Although we might believe otherwise, no dog is born perfect. Behavioural problems are common and hardwired into your dog's DNA. Sometimes behavioural problems are actually caused by an unknowing owner. Puppies, especially, are susceptible to misbehaving, and it is important to instill positive education at a young age. However, you can, in fact, teach an old dog new tricks, so to speak. The following are common dog behaviour problems, their causes, and solutions. Start your dog training the right way by learning everything there is to know about the most relevant behaviour issues potentially present in our canine companions.
Barking is ingrained in the evolution of our dogs. For centuries, people have used dogs as guardians, surveillance, and living "alarm systems." These days, however, barking can cause problems for the dog's family. For instance, a dog living in an apartment is likely to disturb neighbours and other tenants by excessively barking. Although this behaviour often comes from a place of protection for their owners, it is not very acceptable in the human world. Luckily, this is a fairly easy problem to fix. Like every dog behaviour problem, it only takes a bit of training.
There is a wide variety of causes for excessive barking. Some dogs, especially smaller breeds, are inherently yappy from birth. Hounds and hunting dogs are known to "bawl" or "holler" all hours of the nights, causing quite a headache for anyone who might live nearby. It's as second-nature to these dog breeds as wagging their tails. Other cases are more complex. Some dogs have high levels of anxiety, making them skittish and more aware of their surroundings than other dogs. Meanwhile, other dogs have simply been allowed to exhibit this behaviour for too long. We can't be with our dogs all day, every day, no matter how much we might appreciate that time together. Dogs who are left at home while their owners are work or travelling are often the biggest culprits of excessive barking. If your dog is barking too much, due to long hours at home and alone, it doesn't mean that you are a bad pet owner. This is completely normal behaviour and, fortunately, it isn't too difficult to correct.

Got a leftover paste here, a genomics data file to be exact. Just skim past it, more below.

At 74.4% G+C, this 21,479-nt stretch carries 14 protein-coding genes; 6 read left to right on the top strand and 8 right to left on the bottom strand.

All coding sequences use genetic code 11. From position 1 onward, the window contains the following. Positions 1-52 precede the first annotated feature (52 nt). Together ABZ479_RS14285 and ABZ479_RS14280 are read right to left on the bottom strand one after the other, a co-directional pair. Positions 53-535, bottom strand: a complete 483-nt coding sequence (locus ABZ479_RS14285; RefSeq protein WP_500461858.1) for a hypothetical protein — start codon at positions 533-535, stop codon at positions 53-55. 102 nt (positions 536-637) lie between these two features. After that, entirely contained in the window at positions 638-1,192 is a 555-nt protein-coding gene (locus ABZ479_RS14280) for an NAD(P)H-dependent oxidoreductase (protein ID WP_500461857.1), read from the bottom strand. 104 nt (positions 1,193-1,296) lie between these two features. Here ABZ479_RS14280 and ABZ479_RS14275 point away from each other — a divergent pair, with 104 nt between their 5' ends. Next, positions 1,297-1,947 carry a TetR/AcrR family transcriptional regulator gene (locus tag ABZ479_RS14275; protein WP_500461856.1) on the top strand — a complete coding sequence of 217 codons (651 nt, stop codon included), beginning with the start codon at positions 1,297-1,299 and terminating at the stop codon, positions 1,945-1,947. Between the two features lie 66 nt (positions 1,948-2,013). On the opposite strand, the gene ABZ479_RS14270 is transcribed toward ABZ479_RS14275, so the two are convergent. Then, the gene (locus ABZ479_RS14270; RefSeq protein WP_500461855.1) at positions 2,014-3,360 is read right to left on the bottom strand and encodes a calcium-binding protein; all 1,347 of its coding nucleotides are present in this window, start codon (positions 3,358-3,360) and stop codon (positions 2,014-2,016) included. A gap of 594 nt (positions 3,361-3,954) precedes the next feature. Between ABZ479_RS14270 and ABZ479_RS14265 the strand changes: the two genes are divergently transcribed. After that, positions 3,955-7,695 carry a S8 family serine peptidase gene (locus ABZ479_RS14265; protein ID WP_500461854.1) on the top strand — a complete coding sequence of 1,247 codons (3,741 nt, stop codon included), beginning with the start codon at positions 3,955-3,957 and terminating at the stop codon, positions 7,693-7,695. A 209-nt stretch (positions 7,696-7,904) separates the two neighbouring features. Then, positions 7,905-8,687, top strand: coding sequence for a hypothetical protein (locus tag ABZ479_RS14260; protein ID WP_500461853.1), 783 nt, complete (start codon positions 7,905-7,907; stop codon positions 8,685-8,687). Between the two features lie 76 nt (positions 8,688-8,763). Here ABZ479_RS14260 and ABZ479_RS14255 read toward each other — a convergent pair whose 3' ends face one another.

Curing your dog of excessive barking should be a relatively easy fix. In order to train your dog to stop barking so much, you should make them more comfortable and accepting of whatever it is which makes them bark. Most dogs with this issue tend to bark when someone knocks on your door for a visit when a stranger comes a bit too close to their owner. To familiarise your dog with these things and, in effect, show them that visitors and strangers are "okay," there are proven training practices. Try exiting your home, then knocking on the door one time. If your dog barks, simply keep trying until they don't bark at the knock any longer. It is important to reward your dog for even the slightest effort to correct their behaviour, which is why you should start by only knocking at the door once. When your dog finally ignores your single knock, reward them with training treats, affection, and positive reinforcement through words, such as "good boy." When the dog has mastered ignoring the single knock, try knocking twice, then three times and so on, until your pooch accepts hearing knocks at the door as a normal occurrence.